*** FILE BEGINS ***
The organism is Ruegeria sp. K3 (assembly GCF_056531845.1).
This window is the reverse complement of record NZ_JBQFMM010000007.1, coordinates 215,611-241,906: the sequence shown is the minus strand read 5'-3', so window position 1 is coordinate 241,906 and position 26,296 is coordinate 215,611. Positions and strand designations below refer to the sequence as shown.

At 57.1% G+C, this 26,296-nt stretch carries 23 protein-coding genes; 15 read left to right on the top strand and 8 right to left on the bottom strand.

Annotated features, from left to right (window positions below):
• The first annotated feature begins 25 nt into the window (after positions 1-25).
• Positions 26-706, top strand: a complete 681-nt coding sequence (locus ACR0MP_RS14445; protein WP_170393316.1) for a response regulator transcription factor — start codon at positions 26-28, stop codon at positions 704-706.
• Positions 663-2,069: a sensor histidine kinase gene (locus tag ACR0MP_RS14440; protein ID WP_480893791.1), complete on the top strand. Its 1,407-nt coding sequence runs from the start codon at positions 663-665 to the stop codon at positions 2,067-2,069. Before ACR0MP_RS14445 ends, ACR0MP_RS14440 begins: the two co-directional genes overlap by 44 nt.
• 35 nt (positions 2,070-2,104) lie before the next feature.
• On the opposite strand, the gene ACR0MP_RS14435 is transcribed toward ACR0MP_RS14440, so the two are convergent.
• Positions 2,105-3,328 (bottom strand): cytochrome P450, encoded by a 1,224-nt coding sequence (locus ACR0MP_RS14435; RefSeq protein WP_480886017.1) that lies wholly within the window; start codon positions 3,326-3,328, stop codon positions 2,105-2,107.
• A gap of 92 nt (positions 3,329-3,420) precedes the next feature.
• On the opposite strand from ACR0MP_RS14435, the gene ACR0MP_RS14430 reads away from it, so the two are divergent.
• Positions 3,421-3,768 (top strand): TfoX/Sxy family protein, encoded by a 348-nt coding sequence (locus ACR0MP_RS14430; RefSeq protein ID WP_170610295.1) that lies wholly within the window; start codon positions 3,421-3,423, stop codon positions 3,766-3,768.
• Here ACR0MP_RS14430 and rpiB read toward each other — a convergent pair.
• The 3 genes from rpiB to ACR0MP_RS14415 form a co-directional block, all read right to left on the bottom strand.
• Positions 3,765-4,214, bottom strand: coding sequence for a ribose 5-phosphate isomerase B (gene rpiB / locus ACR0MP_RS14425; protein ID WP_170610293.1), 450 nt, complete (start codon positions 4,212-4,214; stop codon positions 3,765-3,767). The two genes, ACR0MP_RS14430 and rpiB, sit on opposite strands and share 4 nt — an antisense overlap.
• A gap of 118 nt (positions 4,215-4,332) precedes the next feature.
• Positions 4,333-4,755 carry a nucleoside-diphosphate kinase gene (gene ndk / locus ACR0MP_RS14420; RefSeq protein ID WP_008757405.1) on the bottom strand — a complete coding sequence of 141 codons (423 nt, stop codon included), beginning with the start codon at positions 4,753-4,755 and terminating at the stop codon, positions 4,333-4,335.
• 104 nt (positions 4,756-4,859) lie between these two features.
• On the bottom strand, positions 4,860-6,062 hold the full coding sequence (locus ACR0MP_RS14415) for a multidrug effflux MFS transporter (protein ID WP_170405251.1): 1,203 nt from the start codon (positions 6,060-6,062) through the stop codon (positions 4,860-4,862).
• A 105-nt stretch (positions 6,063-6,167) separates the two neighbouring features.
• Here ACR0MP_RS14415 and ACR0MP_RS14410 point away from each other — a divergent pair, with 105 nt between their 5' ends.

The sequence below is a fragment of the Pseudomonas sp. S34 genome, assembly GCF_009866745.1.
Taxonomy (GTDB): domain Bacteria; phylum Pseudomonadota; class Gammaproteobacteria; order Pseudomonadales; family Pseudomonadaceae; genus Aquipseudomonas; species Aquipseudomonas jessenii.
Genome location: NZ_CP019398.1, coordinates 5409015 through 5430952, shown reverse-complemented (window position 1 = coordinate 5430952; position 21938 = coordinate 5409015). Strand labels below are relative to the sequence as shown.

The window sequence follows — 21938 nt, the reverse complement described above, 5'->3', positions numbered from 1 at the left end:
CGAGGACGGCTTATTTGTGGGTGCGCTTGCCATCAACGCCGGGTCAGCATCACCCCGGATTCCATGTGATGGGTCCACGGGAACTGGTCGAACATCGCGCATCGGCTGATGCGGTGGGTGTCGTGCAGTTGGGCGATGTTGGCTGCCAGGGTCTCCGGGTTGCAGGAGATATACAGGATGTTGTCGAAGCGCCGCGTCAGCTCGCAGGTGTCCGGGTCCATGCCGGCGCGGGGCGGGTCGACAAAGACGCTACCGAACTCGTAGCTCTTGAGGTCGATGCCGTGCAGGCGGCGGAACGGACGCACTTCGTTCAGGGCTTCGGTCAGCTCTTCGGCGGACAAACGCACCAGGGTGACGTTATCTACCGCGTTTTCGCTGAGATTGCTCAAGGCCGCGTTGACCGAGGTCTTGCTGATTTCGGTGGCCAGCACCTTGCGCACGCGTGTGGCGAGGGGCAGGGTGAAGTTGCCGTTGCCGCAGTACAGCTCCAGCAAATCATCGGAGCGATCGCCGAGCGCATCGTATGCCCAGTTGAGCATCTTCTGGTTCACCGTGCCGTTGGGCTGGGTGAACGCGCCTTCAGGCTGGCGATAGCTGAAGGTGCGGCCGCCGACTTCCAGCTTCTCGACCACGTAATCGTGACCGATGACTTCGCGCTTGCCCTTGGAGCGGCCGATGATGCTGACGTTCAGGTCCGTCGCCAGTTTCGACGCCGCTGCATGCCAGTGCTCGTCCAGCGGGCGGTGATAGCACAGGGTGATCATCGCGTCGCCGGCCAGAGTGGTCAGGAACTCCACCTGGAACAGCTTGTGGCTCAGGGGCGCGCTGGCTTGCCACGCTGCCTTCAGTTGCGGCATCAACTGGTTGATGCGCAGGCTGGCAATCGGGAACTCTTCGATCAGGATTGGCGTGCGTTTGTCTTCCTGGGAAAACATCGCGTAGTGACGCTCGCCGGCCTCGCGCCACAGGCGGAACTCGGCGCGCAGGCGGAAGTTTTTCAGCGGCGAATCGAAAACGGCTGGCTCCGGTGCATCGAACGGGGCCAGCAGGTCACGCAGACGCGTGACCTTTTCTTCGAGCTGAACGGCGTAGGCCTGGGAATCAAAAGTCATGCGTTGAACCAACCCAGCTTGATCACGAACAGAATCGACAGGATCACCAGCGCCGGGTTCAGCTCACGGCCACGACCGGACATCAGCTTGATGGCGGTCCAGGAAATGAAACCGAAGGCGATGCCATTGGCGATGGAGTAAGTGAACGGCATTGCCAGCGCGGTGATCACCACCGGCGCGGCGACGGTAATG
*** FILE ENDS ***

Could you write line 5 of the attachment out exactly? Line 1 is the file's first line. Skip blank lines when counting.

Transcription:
• The first annotated feature begins 25 nt into the window (after positions 1-25).